Tech UPTechnologyNew Horizons reveals surprising data about Arrokoth (formerly Ultima...

New Horizons reveals surprising data about Arrokoth (formerly Ultima Thule)

After flying over Pluto, the New Horizons probe last year visited one of the most striking objects in the Kuiper belt: Arrokoth, formerly known as Ultima Thule. According to the observations of the probe, Arrokoth formed in a non-violent way.

The farthest celestial object that a spaceship has ever visited

Located in the confines of the solar system, 6.6 billion kilometers away from Earth, it is the first description of a star located in the distant Kuiper belt, an area of the solar system beyond the orbit of Neptune.

New Horizons surveyed it in detail at just 3,500 kilometers away, flying over it at a speed of 50,000 kilometers per hour, collecting detailed images and data on its composition. Their findings are collected in three new investigations: it is a smooth and flat world consisting of two connected lobes that appear to be in perfect condition and a slightly cratered surface, different from that of previously visited solar system bodies, whose training process seems to be much smoother and more delicate than we imagined.

Soft fusion theory

The team believes that its two lobes were separate bodies that, a long time ago, began to orbit very slowly – then gently merged over a long period of time.

“Arrokoth is the most distant, most primitive, and most pristine object ever explored by a spacecraft, so we knew it would have a unique story to tell,” said Alan Stern of the Southwest Research Institute in Colorado and leader of the study. “It is teaching us how planetesimals formed, and we believe the result marks a significant advance in understanding planetary formation in general.”

The theory of soft fusion was developed 15 years ago and pulverizes the main thesis on how planets formed. Not a dramatic or catastrophic event, but a gradual and delicate encounter.

More data from Arrokoth

Arrokoth is about 36 km long and 10 km wide. From the density of the crater, scientists infer an age of about 4 billion years, supporting the discovery that this distant world formed in a local solar nebula collapse cloud at the dawn of the solar system. Regarding the composition, color and surface temperature of Arrokoth, it is uniformly red, cold (with an average surface temperature of -233 ° C) , and covered with ice of methanol and unidentified complex organic molecules. The red color is likely due to the presence of organic molecules, the researchers say.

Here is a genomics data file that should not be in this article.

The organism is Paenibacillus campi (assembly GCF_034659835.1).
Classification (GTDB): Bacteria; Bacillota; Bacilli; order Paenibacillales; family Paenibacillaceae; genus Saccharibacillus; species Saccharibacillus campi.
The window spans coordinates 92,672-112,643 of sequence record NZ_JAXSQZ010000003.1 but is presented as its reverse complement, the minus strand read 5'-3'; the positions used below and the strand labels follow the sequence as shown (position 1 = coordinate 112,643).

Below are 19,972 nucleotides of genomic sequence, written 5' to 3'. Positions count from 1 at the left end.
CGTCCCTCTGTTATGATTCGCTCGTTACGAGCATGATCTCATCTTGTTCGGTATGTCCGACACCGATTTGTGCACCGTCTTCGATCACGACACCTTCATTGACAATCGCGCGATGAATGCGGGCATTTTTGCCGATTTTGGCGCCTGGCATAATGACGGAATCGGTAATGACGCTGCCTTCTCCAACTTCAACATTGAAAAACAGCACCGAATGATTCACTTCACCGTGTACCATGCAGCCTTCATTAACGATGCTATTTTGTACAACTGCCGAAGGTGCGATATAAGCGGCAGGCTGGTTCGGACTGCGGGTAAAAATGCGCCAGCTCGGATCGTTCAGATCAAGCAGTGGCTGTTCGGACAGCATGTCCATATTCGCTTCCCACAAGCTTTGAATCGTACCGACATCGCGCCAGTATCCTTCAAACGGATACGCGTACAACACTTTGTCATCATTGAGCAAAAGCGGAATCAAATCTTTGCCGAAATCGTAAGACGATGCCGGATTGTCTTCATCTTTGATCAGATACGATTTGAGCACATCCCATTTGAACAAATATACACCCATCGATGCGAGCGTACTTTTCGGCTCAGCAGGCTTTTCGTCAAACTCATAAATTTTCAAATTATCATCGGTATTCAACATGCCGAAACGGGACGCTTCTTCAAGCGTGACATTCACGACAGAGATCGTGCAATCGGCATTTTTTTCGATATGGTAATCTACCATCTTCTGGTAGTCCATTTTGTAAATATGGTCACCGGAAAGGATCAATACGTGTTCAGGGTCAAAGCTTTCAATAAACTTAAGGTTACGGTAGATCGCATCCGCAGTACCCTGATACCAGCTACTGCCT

Although the scientists did not detect water in Arrokoth, they say that it could be present in a masked form or hidden from view.

Why is it interesting to investigate the objects of the Kuiper belt?

Basically because these objects have remained practically the same since the formation of the solar system. These are perfectly preserved fossils from the distant past. Fortunately, the New Horizons probe continues its journey through the confines of the solar system 7.1 billion kilometers from Earth , so we will continue to receive new surprises from this cold area full of icy worlds.

Referencia: “The solar nebula origin of (486958) Arrokoth, a primordial contact binary in the Kuiper belt” by W.B. McKinnon et al; “The geology and geophysics of Kuiper Belt object (486958) Arrokoth” by J.R. Spencer et al; “Color, composition, and thermal environment of Kuiper Belt object (486958) Arrokoth” by W.M. Grundy et al. Science, febrero de 2020.

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